Murray's Mint Brabhams
There will be a lot of Brabhams at the Goodwood Festival of Speed. This is good news. I have always loved and admired Brabhams by Gordon Murray, from the days when Bernie Ecclestone owned the team made famous by Jack himself.
Thinking of Murray’s Brabhams got me going through my scrapbooks for the 1978 Grand Prix season. Niki Lauda joined Brabham to work alongside John Watson who, having been a friend since moving to the South coast, contrived to get me inside the team for a couple of races. I hesitate to say ‘work alongside’ as it often appeared to me that Niki used every opportunity to gain the psychological advantage, a modus operandi that revealed what a clever and ruthless competitor he could be.
At Monaco in May Wattie and I stayed at the Loews Hotel where we would meet for breakfast over a tape recorder. Unusually, my wife had also made the trip that year. She knew Wattie well but was hardly prepared for Herr Lauda who immediately took a liking to her, suggesting that she might enjoy spending some time with him while the journalist went to work. Not overly amused at the time, I later came to appreciate Niki’s mischief and sharp humour.
Back at work, Gordon Murray showed me around his Brabham BT46, a thing of functional beauty, resplendent in red with subtle blue stripes. It sounded good too, the powerful Alfa Romeo 3-litre Flat 12 providing as much as 50bhp more than a Cosworth. But, Murray explained, the engine was heavy, used a lot of fuel, and this compromised the perfect design of his aluminium monocoque. His original concept employed the use of flat panel heat exchangers flush with the bodywork instead of normal radiators, thus reducing weight and frontal area. Cooling, however, was not sufficient and BT46 was returned to standard trim by the time it replaced BT45C at Kyalami, where it sat on pole.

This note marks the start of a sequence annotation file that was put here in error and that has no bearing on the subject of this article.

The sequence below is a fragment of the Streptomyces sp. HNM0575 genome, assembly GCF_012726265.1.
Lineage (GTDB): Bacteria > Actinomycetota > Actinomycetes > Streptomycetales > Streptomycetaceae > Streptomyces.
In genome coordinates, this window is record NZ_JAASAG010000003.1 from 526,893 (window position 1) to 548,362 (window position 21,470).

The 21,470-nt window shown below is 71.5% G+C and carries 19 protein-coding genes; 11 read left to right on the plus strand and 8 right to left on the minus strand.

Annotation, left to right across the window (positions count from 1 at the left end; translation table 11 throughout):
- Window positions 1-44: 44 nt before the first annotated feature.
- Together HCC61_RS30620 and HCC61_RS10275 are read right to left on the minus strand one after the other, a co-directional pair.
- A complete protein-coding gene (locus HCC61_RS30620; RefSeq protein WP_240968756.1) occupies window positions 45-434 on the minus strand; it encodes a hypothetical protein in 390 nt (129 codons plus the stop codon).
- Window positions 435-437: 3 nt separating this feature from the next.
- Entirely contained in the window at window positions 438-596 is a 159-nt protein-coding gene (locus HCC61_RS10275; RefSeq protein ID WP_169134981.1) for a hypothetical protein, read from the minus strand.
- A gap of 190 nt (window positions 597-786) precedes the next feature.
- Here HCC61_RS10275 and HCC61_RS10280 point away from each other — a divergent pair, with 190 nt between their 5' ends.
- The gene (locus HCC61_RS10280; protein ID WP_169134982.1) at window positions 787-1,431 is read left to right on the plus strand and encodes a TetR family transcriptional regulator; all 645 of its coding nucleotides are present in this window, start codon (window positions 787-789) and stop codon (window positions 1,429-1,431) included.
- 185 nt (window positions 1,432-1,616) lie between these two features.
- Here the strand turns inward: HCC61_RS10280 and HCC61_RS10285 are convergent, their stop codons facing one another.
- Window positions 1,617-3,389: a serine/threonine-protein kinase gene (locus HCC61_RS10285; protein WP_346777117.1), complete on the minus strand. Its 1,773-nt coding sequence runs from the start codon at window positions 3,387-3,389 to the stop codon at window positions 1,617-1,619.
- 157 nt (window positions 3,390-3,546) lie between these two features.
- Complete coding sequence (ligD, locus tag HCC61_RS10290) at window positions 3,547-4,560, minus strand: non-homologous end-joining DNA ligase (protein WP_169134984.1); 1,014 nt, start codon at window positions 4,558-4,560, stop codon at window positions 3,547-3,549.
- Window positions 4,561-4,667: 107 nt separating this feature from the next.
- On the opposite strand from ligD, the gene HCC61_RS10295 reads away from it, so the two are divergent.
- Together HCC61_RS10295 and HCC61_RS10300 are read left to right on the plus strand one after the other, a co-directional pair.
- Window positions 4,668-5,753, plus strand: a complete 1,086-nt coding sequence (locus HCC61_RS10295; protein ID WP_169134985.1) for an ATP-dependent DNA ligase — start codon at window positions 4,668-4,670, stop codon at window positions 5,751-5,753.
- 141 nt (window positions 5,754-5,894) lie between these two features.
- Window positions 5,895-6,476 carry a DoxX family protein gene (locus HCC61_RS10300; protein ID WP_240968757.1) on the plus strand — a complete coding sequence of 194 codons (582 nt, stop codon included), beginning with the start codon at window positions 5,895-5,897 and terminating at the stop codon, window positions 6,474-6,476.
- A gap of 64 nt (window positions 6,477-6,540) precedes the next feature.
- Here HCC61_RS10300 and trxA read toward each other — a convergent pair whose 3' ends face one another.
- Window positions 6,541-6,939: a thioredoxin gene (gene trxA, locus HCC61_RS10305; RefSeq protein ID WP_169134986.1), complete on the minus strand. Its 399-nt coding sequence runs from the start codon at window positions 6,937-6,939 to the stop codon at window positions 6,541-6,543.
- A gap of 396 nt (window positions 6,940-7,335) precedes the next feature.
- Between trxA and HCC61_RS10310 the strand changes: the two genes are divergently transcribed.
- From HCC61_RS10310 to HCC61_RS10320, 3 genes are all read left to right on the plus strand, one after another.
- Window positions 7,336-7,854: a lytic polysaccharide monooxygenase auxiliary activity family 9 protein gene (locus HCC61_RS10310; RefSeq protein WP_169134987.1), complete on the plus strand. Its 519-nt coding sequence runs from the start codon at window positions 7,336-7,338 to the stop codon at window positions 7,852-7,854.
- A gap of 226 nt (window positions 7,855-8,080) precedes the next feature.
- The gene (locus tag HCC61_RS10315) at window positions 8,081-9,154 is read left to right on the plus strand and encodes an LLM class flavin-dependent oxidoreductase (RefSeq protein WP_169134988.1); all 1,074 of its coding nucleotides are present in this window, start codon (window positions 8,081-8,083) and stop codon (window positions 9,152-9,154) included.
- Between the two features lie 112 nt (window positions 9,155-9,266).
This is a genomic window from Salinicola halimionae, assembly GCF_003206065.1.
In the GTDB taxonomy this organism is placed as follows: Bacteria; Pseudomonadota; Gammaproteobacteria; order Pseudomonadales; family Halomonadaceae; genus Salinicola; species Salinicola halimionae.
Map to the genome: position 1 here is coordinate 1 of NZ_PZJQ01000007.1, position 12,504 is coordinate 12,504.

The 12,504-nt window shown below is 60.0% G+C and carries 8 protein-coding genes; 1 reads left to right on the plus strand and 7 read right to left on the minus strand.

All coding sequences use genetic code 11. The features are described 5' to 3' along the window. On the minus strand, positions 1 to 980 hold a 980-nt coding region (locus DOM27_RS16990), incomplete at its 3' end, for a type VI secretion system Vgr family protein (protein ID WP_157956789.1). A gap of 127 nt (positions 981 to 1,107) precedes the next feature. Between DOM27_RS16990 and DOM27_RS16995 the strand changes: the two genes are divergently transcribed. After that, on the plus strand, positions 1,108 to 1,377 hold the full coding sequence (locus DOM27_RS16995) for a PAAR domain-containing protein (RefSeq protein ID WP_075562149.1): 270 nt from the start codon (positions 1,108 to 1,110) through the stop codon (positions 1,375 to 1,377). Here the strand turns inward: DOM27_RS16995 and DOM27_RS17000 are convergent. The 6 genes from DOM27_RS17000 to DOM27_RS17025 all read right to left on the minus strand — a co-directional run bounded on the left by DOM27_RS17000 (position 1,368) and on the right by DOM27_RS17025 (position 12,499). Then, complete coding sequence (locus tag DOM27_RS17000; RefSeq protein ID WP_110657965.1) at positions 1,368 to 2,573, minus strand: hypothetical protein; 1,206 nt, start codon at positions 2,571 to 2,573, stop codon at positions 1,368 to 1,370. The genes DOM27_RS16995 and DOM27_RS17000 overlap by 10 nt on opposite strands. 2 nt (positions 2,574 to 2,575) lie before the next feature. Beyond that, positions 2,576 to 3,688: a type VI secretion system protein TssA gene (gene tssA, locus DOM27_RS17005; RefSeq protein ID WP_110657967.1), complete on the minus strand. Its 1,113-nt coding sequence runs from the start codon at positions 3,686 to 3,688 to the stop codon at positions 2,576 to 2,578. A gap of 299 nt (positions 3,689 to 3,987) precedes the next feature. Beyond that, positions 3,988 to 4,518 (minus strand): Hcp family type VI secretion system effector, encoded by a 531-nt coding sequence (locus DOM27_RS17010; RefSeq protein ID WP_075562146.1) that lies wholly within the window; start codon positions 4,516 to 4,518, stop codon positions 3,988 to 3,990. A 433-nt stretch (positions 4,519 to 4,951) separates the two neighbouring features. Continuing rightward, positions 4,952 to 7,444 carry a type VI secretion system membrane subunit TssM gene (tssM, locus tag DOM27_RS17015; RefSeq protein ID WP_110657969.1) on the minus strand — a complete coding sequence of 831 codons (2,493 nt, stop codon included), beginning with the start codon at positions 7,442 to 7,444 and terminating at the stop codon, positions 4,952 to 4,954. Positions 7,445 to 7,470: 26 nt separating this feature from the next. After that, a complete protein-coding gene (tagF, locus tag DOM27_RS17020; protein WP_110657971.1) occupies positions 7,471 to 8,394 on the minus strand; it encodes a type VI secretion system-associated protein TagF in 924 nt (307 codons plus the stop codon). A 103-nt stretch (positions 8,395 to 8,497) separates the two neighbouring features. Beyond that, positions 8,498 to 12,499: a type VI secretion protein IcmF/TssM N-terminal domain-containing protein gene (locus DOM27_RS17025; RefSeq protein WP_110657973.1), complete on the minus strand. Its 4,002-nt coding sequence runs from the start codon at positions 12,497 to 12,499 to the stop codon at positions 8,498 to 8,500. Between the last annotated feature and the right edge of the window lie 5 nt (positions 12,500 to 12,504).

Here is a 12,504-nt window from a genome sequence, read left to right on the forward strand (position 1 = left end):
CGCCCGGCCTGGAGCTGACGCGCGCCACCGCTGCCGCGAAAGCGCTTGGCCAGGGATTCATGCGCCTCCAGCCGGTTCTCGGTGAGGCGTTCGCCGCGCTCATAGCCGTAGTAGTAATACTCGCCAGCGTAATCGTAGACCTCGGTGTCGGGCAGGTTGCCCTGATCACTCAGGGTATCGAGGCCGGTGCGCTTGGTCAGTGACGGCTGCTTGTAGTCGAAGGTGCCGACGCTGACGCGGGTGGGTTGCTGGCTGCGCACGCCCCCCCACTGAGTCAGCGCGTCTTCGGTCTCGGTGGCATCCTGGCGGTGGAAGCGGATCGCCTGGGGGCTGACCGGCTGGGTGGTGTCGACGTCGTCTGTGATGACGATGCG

At Monaco Watson put his car on the front row alongside Carlos Reutemann’s Ferrari with Lauda third. Watson led away and stayed there until he ran wide at Ste Devote, allowing Lauda through. “I’d used the brakes too hard staying ahead,” John later told me, “and just ran wide.” But the Austrian had a puncture, pitted, and drove back through the field on fresh rubber to take second behind Patrick Depailler, with Wattie third.
Two months later at Brands Hatch, it appeared that Lauda had the upper hand, at least in the gamesmanship of F1. In qualifying, I remember sharp words were spoken, voices raised in the motor home, about who would get a perfectly matched set of cross-ply Goodyears. Lauda, using some colourful language, prevailed. On Sunday he would start five places ahead of Watson.
“Niki was very clever, very skilful, he knew how to work the system,” John told me. “At Monaco I’d had one set of tyres left for a final run. Niki came in, demanding new tyres, saying he could get pole. Bernie says: ‘whose tyres are those?’ looking at mine, ‘put them on Lauda’s car’. I had a rant about that, it was my set, but Bernie thought Niki would get pole. I was smiling later when I was on the front row and Niki was third…”
The Brands Hatch result was a repeat of Monaco. The Lotus boys disappeared, only to retire, as did Jody Scheckter, leaving Lauda in the lead, only to be hunted down by Reutemann in the Ferrari who won by a fraction over a second. Wattie came in third, on the podium for his home race.
In the autumn I did not go to Monza for the Italian Grand Prix, where the cars came first and second. I’m glad I wasn’t there that day, the Brabham 1-2 coming in the gloomy aftermath of Ronnie Peterson’s dreadful crash and after winner Mario Andretti and runner-up Gilles Villeneuve were penalised for jumping the start.
“The BT46 was a lovely car, like all Gordon’s cars,” says Watson now, “but it was thirsty and we always started with more fuel than a Lotus or McLaren.”
Lovely car indeed, and great memories. Roll on Goodwood.